Ron is no longer in heart failure but still faces some issues, including dizzy spells and fatigue, on his path to recovery. His nephrologist is working with him to improve his kidney function.
The most drastic change Ron has made is to his diet. By changing his eating habits, he dropped 40 pounds. He is also free of headaches and the migraines that used to plague him.
“I now watch what I eat,” Ron says. “Prior to [this experience], I was just eating the worst things possible. I think I walked into the hospital at a weight of 210 pounds. I walked out at around 200 pounds, and now I’m down to around 170. No more sodas, no more juice. I think the weight loss is because of the complete 180 from where I used to be with my daily intake of food, juice drinks, and sodas.”
His family and friends have supported his “180” — while he was in the hospital, his co-workers cleaned out the unhealthy food at his desk (including a $100 order of beef jerky that arrived the day he visited the NYP OnDemand kiosk) and replaced it with chia seeds and other nutritional foods.
“The jerky was gone by the time I came back to work,” he says with a laugh.
Ron says he now chooses salads for lunch and eats grilled foods, seafood, vegetables, and “no more ‘extra cheese, extra bacon.’”
“It’s been a complete game changer for me,” he says.
While he doesn’t yet have the energy for strenuous exercise, he makes it a priority to get up from his desk at work to walk at least 30 minutes each day, and looks forward to regaining his strength and incorporating weight training and more cardiovascular exercise into his life. Ron admits he cheats once in a while, mainly when visiting his parents in Pennsylvania, where his mother makes spicy Indonesian food.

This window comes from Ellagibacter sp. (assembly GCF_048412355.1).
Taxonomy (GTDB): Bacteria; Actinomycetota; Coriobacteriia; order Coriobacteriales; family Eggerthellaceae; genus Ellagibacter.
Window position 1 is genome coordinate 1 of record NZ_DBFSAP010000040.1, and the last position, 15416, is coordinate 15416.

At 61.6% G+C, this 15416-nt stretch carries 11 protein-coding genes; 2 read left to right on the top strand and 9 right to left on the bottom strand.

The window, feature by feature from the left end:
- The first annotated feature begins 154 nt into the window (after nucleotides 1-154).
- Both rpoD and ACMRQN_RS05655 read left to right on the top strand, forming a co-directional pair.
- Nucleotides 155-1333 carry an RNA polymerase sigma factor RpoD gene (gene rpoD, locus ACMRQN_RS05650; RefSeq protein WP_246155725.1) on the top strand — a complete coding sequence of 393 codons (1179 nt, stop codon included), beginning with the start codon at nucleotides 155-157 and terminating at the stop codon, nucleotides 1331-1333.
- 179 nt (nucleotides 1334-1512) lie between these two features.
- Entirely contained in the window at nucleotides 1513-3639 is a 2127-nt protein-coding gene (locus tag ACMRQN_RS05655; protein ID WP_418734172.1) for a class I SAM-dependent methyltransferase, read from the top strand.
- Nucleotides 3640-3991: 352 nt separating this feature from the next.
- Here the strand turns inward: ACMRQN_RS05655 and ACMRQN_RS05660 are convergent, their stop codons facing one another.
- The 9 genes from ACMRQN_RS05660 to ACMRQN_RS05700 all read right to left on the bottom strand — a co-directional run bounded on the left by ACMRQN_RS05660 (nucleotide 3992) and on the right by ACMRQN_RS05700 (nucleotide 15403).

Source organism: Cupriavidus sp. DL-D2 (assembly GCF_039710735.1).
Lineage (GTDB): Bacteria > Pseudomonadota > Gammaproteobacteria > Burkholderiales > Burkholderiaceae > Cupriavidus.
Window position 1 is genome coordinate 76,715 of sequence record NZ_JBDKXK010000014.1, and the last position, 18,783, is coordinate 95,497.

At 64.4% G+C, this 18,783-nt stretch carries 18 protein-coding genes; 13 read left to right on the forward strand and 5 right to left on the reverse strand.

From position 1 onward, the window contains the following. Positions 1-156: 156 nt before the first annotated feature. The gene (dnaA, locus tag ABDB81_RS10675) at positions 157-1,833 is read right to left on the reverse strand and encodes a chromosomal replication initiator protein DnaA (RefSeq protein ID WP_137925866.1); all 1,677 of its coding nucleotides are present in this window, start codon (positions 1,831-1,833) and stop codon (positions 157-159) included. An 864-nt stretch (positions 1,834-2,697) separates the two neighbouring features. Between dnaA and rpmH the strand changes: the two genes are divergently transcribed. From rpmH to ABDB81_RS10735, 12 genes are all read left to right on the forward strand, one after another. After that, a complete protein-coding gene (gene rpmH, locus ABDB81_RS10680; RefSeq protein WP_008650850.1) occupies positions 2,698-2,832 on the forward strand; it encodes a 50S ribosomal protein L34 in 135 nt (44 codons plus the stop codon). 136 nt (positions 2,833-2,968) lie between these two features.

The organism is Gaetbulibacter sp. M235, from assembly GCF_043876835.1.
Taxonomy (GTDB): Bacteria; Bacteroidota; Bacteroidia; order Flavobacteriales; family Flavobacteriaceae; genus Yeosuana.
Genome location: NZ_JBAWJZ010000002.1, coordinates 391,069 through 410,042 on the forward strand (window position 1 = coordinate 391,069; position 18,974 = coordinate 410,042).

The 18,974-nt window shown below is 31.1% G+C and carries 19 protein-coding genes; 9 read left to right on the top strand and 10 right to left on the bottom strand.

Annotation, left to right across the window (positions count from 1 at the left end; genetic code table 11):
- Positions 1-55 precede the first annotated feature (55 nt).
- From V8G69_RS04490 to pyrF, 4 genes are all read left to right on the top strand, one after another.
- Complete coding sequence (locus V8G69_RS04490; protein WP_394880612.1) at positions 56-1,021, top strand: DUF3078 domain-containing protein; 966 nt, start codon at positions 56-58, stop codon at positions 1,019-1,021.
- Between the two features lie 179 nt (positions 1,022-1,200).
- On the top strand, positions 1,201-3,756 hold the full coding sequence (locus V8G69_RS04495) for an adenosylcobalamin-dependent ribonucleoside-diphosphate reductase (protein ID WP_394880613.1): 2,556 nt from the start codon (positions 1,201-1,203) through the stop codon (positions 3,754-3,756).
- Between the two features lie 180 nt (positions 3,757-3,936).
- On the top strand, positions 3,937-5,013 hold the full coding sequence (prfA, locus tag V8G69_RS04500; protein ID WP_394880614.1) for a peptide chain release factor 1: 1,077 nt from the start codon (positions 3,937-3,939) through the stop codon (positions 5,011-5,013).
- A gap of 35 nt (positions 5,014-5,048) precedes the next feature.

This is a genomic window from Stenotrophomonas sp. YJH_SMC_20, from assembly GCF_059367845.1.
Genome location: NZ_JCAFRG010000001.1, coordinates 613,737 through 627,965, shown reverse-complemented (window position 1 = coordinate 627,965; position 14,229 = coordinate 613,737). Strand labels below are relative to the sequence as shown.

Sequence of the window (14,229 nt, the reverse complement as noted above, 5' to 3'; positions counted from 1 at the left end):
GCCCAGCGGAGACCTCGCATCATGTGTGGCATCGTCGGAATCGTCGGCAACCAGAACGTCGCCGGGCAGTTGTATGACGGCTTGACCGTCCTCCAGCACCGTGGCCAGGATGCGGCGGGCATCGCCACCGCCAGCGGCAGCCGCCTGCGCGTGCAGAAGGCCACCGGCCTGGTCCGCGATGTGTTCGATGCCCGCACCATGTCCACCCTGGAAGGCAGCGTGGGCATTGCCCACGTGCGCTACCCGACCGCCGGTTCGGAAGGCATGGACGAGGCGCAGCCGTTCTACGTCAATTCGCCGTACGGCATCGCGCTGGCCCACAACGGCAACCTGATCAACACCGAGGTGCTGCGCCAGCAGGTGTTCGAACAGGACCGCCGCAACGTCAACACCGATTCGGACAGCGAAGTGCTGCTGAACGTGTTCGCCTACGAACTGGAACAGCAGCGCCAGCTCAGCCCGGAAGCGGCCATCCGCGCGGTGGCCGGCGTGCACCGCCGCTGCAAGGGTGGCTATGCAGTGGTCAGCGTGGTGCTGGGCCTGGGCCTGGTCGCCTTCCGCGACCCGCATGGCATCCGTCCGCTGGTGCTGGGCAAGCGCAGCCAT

He laughs: “You’ve got to eat Mama’s cooking, right?”
Ron is also actively keeping an eye on his health with the help of portable devices that monitor blood pressure and heart rate, helping him know when he should take it easy or get up and move around.
“I’m into gadgets, so anything and everything I can use to monitor my health, I’ll go out and get it,” he says.
Ron’s journey to better health has had its ups and downs, he says. “But when you hear good news, you feel a lot more vibrant and alive. I’m getting back to that point of energy and motivation.”
He is grateful he found the NYP OnDemand kiosk that day — and for Dr. Sharma, whom he calls “Dr. Kiosk” — as well as for the care he received at NewYork-Presbyterian Lower Manhattan Hospital.
“I don’t know what would’ve happened,” he says. “That kiosk visit may have saved my life.”